What if my company went bust before April 2005?
The Pension Protection Fund only applies to companies and employers that went bust on or after 6 April 2005.
Prior to that, the Financial Assistance Scheme was introduced to cover the pensions in companies that went bust between 6 April 1997 and 5 April 2005. Similar to the Pension Protection Fund, it pays out 90% of the benefits you would have received, and a cap of £33,454 a year applies.
For employers that went bust prior to that, there was no formal protection scheme in place. Trustees - a group that manages a pension scheme - were legally obliged to transfer the pension benefits to an insurance company through a 'buy-out'.
There was no legal obligation to do so before April 1997. So if you have a pension in a company that went bust prior to that, you may have lost some or all of your pension.
You can track down old pensions using the government's pension tracing service, to find out which insurer took over your company's pension.
If that doesn't yield any results, you could use Companies House to find the contact details of the administrator or the insolvency practitioner that dealt with the winding up of the company to see if they have any records on what happened to the pension.
Does the Protection Fund cover defined contribution pension?
No. This is because defined contribution and money purchase schemes - which see you pension savings invested on the stock market to grow in a big pot - aren't run by employers.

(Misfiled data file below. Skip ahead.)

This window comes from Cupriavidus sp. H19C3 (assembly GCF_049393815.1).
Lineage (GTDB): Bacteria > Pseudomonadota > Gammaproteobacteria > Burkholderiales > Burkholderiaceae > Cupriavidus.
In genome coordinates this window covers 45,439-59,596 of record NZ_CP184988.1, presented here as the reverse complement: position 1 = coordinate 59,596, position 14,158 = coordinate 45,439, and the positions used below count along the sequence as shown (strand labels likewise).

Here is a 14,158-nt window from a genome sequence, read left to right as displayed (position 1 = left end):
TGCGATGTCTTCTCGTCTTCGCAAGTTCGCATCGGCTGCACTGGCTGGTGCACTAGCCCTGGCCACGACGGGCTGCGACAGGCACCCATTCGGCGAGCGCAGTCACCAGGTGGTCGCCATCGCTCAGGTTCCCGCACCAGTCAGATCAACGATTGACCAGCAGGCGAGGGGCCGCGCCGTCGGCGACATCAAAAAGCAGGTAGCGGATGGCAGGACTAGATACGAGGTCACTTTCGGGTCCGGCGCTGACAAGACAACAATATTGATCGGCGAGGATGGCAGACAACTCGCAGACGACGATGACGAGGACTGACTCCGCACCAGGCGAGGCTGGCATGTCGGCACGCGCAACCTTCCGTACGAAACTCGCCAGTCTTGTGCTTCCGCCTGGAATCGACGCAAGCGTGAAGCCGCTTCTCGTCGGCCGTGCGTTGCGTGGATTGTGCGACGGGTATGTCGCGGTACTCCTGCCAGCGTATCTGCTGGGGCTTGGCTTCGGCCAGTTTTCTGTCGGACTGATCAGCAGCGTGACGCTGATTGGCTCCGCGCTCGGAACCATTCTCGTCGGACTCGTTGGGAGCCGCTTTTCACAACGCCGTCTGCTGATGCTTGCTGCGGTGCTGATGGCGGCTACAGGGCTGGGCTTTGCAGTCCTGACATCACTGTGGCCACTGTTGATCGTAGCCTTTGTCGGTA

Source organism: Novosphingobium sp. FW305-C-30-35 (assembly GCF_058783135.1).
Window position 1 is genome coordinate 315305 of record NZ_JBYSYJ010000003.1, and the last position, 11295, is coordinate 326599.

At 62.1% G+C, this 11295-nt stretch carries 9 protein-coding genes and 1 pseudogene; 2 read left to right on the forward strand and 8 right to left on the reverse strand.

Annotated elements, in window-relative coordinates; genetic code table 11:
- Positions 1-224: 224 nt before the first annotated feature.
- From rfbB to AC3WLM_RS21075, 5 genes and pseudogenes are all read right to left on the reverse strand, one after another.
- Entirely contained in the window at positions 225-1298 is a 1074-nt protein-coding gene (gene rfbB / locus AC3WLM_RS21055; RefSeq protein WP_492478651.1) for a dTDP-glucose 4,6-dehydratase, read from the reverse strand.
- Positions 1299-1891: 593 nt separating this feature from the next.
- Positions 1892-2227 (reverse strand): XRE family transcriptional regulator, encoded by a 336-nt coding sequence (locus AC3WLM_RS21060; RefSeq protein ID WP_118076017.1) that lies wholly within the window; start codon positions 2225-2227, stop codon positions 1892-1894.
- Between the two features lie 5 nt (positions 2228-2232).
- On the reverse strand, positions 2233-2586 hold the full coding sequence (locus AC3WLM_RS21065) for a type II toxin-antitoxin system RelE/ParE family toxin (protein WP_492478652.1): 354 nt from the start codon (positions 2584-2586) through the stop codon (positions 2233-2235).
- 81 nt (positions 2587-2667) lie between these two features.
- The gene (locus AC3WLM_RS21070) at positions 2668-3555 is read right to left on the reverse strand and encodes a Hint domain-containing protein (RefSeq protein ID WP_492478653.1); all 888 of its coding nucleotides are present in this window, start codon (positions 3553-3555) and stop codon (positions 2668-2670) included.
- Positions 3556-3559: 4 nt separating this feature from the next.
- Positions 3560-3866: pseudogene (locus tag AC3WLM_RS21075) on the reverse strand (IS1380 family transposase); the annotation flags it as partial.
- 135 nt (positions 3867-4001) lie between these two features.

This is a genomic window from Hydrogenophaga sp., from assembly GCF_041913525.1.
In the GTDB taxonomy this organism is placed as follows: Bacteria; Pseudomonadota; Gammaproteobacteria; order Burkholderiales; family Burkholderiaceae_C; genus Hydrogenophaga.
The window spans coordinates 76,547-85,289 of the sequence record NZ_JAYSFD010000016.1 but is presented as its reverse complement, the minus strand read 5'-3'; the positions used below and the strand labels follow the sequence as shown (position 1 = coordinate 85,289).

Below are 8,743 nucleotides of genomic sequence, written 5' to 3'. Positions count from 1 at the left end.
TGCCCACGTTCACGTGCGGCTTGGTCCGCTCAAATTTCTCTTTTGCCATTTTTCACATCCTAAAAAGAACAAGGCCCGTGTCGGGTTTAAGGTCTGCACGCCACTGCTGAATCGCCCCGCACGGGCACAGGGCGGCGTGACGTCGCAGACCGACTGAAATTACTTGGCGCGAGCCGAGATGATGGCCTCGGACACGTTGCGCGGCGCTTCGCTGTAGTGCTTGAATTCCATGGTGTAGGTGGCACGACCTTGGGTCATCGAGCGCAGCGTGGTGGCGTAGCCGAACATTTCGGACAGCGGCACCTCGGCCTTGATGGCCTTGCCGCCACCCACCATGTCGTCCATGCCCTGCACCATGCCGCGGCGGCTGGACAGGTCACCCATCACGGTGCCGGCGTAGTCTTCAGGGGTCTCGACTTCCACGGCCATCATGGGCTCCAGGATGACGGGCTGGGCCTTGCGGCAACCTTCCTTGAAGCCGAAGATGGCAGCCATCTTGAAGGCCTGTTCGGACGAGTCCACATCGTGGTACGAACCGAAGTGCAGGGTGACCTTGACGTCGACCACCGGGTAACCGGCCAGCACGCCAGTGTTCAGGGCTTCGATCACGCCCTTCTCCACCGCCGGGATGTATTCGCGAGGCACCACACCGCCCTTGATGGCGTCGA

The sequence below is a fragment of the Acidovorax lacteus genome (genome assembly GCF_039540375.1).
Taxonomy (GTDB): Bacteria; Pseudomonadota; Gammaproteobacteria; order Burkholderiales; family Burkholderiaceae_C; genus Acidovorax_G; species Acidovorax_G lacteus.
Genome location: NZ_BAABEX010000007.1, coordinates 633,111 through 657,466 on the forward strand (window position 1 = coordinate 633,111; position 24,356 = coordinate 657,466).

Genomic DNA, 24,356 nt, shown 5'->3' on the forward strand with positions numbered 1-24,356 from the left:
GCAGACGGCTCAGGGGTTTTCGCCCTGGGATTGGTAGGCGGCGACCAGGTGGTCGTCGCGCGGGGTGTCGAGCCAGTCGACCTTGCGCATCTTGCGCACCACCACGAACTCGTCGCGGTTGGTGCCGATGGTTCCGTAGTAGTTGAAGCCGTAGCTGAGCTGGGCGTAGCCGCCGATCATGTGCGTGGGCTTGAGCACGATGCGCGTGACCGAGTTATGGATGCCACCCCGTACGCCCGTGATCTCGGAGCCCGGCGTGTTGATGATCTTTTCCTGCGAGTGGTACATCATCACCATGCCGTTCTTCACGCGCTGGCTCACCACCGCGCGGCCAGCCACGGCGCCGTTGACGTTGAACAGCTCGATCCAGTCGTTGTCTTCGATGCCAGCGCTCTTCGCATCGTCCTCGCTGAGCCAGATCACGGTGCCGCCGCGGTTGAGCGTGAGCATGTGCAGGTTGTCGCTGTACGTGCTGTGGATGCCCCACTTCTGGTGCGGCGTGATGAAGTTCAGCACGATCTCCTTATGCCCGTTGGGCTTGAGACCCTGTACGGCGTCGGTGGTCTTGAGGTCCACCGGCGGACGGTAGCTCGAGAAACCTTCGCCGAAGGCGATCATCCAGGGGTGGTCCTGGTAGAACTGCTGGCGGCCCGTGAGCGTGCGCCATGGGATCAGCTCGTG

Instead, they are run by pension companies, usually insurers, which means your money is separate from your employer's finances.
Pension companies should 'ringfence' your pension savings from their own operations, which means that if they went bust, your pension is separated.
However, you can make a claim on the Financial Services Compensation Scheme if your pension company goes bust and is authorised by the City watchdog the Financial Conduct Authority.
What is the Fraud Compensation Fund?
If your employer went bust and the value of the pension fund has lost money because of dishonesty or fraud, there is a separate fund to pay compensation.
This is called the Fraud Compensation Fund. It covers most workplace defined benefit and defined contribution pension schemes (but not personal pensions or the state pension).
Pension Protection Fund: FAQ
Can you transfer out of a scheme that’s in the Pension Protection Fund?
No. You may look to transfer your company pension to cash in your final salary pension but this is prevented if it is in the fund.
The only way this could happen is if you made a request to do so, which was accepted in writing by your pension scheme and you had selected a new pension to place your money before your scheme applied for the Fund.
My scheme is in the Pension Protection Fund but I’m not drawing it yet. Will my compensation increase?
Compensation increases annually in line with inflation between the time your former employer went bust, and the date your pension comes into payment.
This annual increase is subject to a cap of 5% for the pension you built up prior to 6 April 2009, and a cap of 2.5% on pension you built up after 6 April 2009.
How will I know if my scheme is protected by the Pension Protection Fund?
Most defined benefit pension schemes are likely to be covered by the Fund. If you have a 'hybrid' pension, which is a mix of a defined benefit pension and defined contribution pension, the defined benefit part is covered.
How is the Pension Protection Fund funded?
Funding for the Pension Protection Fund is provided by a combination of:
- an annual levy on pension schemes
- the assets transferred to it from pension schemes it has taken over
- recovery of money from companies that have gone bust
- investment returns on assets it holds.
Can I take my pension early if it's in the Pension Protection Fun?
No, you'll have to wait until the pension scheme's 'normal' retirement age. It's usually between 60 and 65.